New York, NY – April 26, 2016
The MAP Fund proudly announces the selection of 36 new, live performance works that will receive a total of $1.1 million in direct support for project development and premiere. Primarily supported by the Doris Duke Charitable Foundation with additional funds from the Andrew W. Mellon Foundation, MAP is an affiliate program of Creative Capital.
Established in 1989, MAP is among the longest-running grant programs in arts philanthropy, having supported over 1,120 new works of performance with a total of $28 million. MAP invests in artistic production as the critical foundation of imagining and — ultimately — creating a more equitable and vibrant society.
To achieve this goal each year MAP hires peer artists and administrators who work independently, in communities, and in institutions across the United States. This cohort is tasked with identifying as many different notions of experimentation as the applicant pool provides — this year’s total pool numbered 790 — ultimately selecting the 36 proposals that capture their imaginations and convey a sense of great social urgency.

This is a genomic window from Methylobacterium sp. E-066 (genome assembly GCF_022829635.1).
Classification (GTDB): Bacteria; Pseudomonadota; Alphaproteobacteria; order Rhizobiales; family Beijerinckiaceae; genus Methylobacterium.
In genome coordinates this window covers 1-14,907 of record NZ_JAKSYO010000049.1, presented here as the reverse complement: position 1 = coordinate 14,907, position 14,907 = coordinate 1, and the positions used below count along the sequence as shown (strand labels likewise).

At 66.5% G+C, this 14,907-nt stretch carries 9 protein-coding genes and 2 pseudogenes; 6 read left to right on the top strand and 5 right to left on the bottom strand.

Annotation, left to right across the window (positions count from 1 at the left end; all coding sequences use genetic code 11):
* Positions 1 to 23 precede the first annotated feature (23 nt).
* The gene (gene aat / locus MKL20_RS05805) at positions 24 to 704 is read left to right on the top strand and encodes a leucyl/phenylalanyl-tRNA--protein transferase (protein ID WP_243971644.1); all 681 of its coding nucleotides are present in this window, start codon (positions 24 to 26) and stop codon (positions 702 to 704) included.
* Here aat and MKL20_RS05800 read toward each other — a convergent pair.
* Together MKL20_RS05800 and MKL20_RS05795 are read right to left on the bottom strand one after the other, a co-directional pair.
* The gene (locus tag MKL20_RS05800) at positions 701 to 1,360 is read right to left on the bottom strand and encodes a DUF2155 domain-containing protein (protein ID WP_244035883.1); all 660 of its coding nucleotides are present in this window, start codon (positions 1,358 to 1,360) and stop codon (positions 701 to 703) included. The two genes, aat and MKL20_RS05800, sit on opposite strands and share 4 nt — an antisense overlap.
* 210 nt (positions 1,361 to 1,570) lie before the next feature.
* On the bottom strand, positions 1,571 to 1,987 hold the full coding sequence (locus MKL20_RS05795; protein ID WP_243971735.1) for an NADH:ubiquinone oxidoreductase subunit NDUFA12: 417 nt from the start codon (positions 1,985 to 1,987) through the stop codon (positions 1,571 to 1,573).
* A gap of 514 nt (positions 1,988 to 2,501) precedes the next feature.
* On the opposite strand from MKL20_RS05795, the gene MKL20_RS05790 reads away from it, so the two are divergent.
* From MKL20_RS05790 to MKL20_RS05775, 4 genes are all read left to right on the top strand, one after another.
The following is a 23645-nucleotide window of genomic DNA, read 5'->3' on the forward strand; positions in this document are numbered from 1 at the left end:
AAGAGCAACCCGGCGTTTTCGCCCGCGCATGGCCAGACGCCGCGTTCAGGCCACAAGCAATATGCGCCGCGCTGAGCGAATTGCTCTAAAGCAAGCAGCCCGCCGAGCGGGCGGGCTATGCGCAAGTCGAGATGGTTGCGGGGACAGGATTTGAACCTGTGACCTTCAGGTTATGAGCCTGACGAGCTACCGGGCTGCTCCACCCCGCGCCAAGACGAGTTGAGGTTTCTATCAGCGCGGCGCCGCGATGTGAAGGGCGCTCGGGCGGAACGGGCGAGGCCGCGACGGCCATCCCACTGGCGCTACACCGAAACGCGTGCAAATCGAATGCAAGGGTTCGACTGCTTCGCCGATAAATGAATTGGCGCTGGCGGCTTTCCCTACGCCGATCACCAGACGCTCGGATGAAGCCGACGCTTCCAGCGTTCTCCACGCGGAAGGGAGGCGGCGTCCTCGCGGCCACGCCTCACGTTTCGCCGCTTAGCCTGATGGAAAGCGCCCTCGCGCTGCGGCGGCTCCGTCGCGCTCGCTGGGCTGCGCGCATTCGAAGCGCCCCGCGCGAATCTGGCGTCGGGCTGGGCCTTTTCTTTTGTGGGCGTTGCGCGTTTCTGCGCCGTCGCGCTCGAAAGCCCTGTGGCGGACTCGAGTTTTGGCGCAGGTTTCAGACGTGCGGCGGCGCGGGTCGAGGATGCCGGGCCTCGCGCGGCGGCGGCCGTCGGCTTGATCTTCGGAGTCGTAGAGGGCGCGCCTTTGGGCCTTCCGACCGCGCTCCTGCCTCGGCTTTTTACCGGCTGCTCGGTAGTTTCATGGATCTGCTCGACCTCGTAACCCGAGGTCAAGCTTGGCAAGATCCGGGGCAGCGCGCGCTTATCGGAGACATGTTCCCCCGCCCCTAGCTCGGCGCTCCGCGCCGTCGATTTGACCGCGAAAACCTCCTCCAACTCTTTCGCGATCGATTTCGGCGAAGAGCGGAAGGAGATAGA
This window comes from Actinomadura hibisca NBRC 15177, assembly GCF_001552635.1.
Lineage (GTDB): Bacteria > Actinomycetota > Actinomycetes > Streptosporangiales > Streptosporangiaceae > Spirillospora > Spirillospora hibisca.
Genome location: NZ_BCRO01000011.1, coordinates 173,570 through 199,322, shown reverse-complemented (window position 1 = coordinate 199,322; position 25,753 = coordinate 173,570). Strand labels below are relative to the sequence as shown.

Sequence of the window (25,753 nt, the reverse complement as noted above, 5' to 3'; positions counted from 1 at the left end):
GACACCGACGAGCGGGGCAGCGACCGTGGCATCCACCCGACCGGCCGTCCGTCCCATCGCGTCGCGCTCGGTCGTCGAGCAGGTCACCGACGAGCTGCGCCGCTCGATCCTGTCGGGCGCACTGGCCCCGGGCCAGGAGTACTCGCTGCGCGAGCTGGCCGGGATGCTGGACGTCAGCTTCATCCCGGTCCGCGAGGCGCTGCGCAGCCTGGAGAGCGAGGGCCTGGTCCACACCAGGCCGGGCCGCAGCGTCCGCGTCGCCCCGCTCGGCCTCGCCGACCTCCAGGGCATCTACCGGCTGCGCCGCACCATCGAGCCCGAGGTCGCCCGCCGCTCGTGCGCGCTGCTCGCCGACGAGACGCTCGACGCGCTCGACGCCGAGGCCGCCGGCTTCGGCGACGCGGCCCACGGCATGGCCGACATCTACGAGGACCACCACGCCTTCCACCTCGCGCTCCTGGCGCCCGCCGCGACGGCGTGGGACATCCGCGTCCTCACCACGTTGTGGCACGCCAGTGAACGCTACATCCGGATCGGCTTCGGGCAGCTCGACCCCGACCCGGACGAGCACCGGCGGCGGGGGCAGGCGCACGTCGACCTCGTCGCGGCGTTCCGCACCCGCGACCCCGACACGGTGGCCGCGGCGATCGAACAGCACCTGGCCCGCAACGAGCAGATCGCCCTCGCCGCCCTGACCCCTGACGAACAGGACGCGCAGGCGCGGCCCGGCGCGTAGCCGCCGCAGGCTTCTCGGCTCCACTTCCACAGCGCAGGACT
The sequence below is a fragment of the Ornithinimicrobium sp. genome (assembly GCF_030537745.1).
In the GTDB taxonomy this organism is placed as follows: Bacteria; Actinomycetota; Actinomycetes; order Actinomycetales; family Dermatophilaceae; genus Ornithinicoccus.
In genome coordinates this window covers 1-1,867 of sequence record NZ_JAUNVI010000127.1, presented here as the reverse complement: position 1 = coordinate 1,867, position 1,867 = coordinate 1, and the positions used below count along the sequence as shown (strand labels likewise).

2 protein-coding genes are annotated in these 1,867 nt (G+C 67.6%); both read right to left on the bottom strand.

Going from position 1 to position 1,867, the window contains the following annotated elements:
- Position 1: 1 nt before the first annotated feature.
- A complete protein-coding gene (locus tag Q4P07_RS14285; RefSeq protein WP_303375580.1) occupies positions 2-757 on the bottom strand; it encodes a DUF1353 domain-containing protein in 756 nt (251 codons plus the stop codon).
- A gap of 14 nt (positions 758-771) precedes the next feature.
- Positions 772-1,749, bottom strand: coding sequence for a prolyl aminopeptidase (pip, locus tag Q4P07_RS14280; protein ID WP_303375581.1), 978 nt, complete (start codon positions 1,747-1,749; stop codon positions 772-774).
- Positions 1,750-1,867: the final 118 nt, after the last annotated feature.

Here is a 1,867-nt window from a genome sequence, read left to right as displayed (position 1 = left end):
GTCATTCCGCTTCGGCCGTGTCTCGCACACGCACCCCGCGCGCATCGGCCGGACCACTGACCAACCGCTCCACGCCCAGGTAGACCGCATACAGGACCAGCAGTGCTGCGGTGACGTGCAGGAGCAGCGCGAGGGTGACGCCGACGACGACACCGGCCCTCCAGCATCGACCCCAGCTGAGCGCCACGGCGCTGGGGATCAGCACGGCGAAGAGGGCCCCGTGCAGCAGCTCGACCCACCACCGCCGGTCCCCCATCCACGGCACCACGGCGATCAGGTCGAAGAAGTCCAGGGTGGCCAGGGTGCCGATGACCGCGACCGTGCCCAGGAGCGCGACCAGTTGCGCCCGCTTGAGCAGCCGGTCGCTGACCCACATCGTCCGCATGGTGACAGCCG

MAP Fund Program Director, Moira Brennan, said,
MAP has always been a place where artists can seek support for their boldest ideas. This year’s list rightly reflects the intensity of this cultural and political moment in stunningly original ways. We’re honored to be able to play a part in the realization of these projects and the impact they will have in the world.
This year’s projects reflect a wide range of distinctive and exciting approaches to creating new work and engaging with the world. Reflecting upon themes that surfaced and resonated among the applicant pool, panelist Thomas F. DeFrantz noted,
White privilege, as something that needs to be scrutinized and dismantled, seemed to bubble through many of the proposals. There were many unusual collaborations or ‘workings alongside each other’ that seemed urgent to imagine new circumstances for creativity; this seems timely as we figure out how to share a more-resource-poor planet as best we can.” Read more